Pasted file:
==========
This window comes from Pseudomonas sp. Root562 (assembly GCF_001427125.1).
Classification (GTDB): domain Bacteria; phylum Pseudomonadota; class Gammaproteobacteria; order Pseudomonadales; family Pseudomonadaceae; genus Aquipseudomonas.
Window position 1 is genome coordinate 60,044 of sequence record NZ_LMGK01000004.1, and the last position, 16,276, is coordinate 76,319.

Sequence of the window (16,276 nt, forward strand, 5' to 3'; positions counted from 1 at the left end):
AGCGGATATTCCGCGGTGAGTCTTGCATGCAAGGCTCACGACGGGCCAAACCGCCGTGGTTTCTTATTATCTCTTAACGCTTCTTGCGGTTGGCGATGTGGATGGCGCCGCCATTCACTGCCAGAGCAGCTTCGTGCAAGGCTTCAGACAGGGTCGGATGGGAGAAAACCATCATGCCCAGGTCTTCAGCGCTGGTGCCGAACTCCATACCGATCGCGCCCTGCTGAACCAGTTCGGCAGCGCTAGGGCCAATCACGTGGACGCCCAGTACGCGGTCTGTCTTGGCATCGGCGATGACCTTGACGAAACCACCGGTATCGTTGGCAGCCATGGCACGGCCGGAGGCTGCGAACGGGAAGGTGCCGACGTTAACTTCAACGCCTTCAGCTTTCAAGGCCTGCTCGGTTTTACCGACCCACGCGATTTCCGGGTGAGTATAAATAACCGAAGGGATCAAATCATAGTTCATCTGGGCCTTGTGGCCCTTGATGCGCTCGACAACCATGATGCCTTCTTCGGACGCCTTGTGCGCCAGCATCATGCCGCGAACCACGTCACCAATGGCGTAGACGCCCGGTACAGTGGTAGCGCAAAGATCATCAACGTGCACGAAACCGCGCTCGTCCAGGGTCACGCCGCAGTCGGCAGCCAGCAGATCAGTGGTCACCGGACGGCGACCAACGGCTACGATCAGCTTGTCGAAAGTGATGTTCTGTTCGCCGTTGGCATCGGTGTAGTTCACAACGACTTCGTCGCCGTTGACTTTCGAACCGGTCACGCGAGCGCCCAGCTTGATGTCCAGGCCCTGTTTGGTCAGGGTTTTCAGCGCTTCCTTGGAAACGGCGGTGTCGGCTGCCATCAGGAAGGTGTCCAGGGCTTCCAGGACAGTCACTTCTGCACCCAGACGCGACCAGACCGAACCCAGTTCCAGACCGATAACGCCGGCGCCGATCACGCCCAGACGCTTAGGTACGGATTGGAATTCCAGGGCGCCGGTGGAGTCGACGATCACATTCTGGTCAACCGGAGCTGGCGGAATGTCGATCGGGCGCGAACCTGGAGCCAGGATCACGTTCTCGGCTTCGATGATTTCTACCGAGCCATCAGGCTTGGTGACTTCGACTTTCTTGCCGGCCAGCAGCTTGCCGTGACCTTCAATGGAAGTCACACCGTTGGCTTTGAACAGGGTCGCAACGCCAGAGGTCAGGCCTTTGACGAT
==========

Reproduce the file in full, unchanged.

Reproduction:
This window comes from Pseudomonas sp. Root562 (assembly GCF_001427125.1).
Classification (GTDB): domain Bacteria; phylum Pseudomonadota; class Gammaproteobacteria; order Pseudomonadales; family Pseudomonadaceae; genus Aquipseudomonas.
Window position 1 is genome coordinate 60,044 of sequence record NZ_LMGK01000004.1, and the last position, 16,276, is coordinate 76,319.

Sequence of the window (16,276 nt, forward strand, 5' to 3'; positions counted from 1 at the left end):
AGCGGATATTCCGCGGTGAGTCTTGCATGCAAGGCTCACGACGGGCCAAACCGCCGTGGTTTCTTATTATCTCTTAACGCTTCTTGCGGTTGGCGATGTGGATGGCGCCGCCATTCACTGCCAGAGCAGCTTCGTGCAAGGCTTCAGACAGGGTCGGATGGGAGAAAACCATCATGCCCAGGTCTTCAGCGCTGGTGCCGAACTCCATACCGATCGCGCCCTGCTGAACCAGTTCGGCAGCGCTAGGGCCAATCACGTGGACGCCCAGTACGCGGTCTGTCTTGGCATCGGCGATGACCTTGACGAAACCACCGGTATCGTTGGCAGCCATGGCACGGCCGGAGGCTGCGAACGGGAAGGTGCCGACGTTAACTTCAACGCCTTCAGCTTTCAAGGCCTGCTCGGTTTTACCGACCCACGCGATTTCCGGGTGAGTATAAATAACCGAAGGGATCAAATCATAGTTCATCTGGGCCTTGTGGCCCTTGATGCGCTCGACAACCATGATGCCTTCTTCGGACGCCTTGTGCGCCAGCATCATGCCGCGAACCACGTCACCAATGGCGTAGACGCCCGGTACAGTGGTAGCGCAAAGATCATCAACGTGCACGAAACCGCGCTCGTCCAGGGTCACGCCGCAGTCGGCAGCCAGCAGATCAGTGGTCACCGGACGGCGACCAACGGCTACGATCAGCTTGTCGAAAGTGATGTTCTGTTCGCCGTTGGCATCGGTGTAGTTCACAACGACTTCGTCGCCGTTGACTTTCGAACCGGTCACGCGAGCGCCCAGCTTGATGTCCAGGCCCTGTTTGGTCAGGGTTTTCAGCGCTTCCTTGGAAACGGCGGTGTCGGCTGCCATCAGGAAGGTGTCCAGGGCTTCCAGGACAGTCACTTCTGCACCCAGACGCGACCAGACCGAACCCAGTTCCAGACCGATAACGCCGGCGCCGATCACGCCCAGACGCTTAGGTACGGATTGGAATTCCAGGGCGCCGGTGGAGTCGACGATCACATTCTGGTCAACCGGAGCTGGCGGAATGTCGATCGGGCGCGAACCTGGAGCCAGGATCACGTTCTCGGCTTCGATGATTTCTACCGAGCCATCAGGCTTGGTGACTTCGACTTTCTTGCCGGCCAGCAGCTTGCCGTGACCTTCAATGGAAGTCACACCGTTGGCTTTGAACAGGGTCGCAACGCCAGAGGTCAGGCCTTTGACGAT